iTunes 11 for People Who Love AlbumsDecember 5, 2012
Update Update: Turns out you can still get the big album art window by Command-clicking the art in the status view at the top of the main iTunes window. You can’t get at it from the MiniPlayer. Kind of a pain, but better than being completely gone!
Update for iTunes 11.0.3: The newly-released version of iTunes makes this post obsolete. It removes the album art window, and instead inserts an expanded album art view into the MiniPlayer itself. That album art view has a maximum size of 400 points, which seems to be the largest you can see album art in iTunes anymore. Perhaps it’s time for me to relearn Cocoa and build an app that’s nothing but a resizable album art window.
The original post, preserved for posterity, follows.
It took a few days, but with some experimentation and some help from friends, I think I have arrived at an iTunes 11 workflow that respects and enshrines albums as much as I want it to. Adapting to a new major version of an app that you care about can be tough, especially when it deals with something as personal and emotional as music. But I think I may come to love this way of listening even more than my old ways.
0: Forget about the cool-looking but ultimately fragile and distracting tracklist view. The currently-playing album just gets jumbled up with a bunch of other quite tiny album covers, the cover in the tracklist is defaced with fadey effects, and it often forgets your scroll position if you switch away.
1: Give iTunes its own space. show Mission Control by swiping upward with four fingers, then drag iTunes into a new space (at the upper-left corner).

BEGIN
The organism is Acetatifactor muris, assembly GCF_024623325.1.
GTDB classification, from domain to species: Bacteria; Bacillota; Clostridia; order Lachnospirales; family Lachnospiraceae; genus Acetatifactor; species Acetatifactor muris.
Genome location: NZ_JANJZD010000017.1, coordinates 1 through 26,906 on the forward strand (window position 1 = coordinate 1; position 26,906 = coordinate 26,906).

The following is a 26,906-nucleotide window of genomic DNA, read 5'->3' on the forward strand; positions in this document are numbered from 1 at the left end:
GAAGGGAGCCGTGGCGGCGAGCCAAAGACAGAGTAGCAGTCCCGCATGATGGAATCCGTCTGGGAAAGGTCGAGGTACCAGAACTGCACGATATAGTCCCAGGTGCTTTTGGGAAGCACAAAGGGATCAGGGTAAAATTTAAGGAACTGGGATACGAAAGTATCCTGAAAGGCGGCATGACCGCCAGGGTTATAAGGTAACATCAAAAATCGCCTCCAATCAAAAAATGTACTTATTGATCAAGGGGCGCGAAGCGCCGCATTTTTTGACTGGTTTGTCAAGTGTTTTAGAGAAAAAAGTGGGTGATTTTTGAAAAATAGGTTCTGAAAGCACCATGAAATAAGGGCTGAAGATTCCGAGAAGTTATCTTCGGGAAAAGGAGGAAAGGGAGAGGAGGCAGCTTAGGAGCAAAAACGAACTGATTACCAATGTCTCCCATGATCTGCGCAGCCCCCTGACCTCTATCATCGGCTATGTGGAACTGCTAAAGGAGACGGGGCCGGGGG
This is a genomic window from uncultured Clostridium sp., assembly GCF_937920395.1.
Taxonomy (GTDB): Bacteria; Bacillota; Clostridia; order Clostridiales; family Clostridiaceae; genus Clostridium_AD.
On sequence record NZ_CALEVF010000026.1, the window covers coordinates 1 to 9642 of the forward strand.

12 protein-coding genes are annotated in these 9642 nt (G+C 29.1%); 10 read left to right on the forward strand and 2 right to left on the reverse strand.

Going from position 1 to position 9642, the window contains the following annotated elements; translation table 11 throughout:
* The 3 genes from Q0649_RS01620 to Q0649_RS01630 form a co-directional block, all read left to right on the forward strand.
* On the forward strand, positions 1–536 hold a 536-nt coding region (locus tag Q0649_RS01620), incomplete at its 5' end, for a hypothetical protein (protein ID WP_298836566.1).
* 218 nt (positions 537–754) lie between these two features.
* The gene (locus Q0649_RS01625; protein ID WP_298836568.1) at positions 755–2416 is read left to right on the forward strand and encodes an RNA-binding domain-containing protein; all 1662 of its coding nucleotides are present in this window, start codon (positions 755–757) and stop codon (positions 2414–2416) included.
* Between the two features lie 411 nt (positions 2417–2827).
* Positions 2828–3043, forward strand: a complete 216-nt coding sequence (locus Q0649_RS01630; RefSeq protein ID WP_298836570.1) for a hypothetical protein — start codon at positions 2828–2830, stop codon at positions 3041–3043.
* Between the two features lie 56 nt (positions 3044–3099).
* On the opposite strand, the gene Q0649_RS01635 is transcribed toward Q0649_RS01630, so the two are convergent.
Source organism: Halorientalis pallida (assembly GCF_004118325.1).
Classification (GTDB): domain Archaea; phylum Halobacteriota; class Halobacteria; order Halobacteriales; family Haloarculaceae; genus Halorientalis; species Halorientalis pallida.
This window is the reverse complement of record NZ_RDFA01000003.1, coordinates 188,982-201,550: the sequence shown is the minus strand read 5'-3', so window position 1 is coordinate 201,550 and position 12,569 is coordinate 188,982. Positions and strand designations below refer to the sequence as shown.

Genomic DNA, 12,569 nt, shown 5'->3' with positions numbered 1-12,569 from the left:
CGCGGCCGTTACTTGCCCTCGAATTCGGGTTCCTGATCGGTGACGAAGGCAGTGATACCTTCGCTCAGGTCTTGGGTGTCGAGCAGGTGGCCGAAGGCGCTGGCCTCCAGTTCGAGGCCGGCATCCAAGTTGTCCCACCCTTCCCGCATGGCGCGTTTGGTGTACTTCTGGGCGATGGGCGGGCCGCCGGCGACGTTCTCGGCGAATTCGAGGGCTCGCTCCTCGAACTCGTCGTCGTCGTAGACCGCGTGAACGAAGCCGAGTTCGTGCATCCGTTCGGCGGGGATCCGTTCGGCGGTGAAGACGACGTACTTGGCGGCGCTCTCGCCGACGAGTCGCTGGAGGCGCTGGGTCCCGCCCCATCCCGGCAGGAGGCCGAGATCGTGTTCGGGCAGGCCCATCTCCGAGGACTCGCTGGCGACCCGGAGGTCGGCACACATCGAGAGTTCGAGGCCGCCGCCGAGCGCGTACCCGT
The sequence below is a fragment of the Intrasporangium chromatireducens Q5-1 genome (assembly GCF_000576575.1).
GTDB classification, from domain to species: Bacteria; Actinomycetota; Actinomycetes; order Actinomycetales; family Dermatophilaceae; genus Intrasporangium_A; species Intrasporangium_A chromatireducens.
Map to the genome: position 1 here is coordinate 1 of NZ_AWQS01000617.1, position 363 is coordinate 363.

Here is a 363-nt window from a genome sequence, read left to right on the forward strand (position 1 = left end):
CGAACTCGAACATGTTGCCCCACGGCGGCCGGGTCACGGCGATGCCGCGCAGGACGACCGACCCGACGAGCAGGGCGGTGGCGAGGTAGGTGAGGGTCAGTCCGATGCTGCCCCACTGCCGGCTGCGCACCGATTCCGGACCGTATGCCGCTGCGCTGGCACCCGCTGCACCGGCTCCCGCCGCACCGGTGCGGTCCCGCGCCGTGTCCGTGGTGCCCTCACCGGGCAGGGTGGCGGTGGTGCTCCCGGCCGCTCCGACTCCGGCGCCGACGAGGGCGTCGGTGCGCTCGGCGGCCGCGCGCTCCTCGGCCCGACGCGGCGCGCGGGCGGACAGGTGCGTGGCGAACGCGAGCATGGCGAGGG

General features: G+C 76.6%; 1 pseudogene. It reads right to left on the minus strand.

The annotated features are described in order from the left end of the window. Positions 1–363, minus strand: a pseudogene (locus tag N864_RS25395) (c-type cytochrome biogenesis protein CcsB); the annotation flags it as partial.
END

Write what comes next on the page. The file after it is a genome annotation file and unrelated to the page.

2: Set up your album-browsing view. Switch to the iTunes space, switch to Album view. (I also like to make it sort by year, using View Options in the View menu.) Here you can scroll around to find something to listen to, and start playing an album by double-clicking it.
3: Set up your listening view. This was the big revelation for me today (thanks to @dmosan for the nudge I needed). Put iTunes into MiniPlayer mode by clicking the rectangley button in the upper-right corner of the window. Expand the Up Next queue by clicking the list-looking button, then show the album art window by clicking the album cover in the MiniPlayer. Yay! Huge album art! While you’re listening, you can use the chevron button in the MiniPlayer to rate the current song. You can also hit the clock icon to look at previously-played songs. (If you have full keyboard access turned on, make sure you tab away from the player controls so that they fade out and show you the current song info.)
4: Queue up more music. If you already know what you want to listen to next, you can hit the Search button and find it right there in the MiniPlayer. From here, click the chevron on an album or song to add it to the queue. If you want to browse around, switch back to the full window and, again, use the chevron to queue it up, then switch back.
This workflow might not work perfectly for everyone, but I hope it helps some of my friends I’ve seen complaining out there. It helps to remember that iTunes 11 revolves around that Up Next queue, which wasn’t made especially obvious in the design. Let me know how it goes!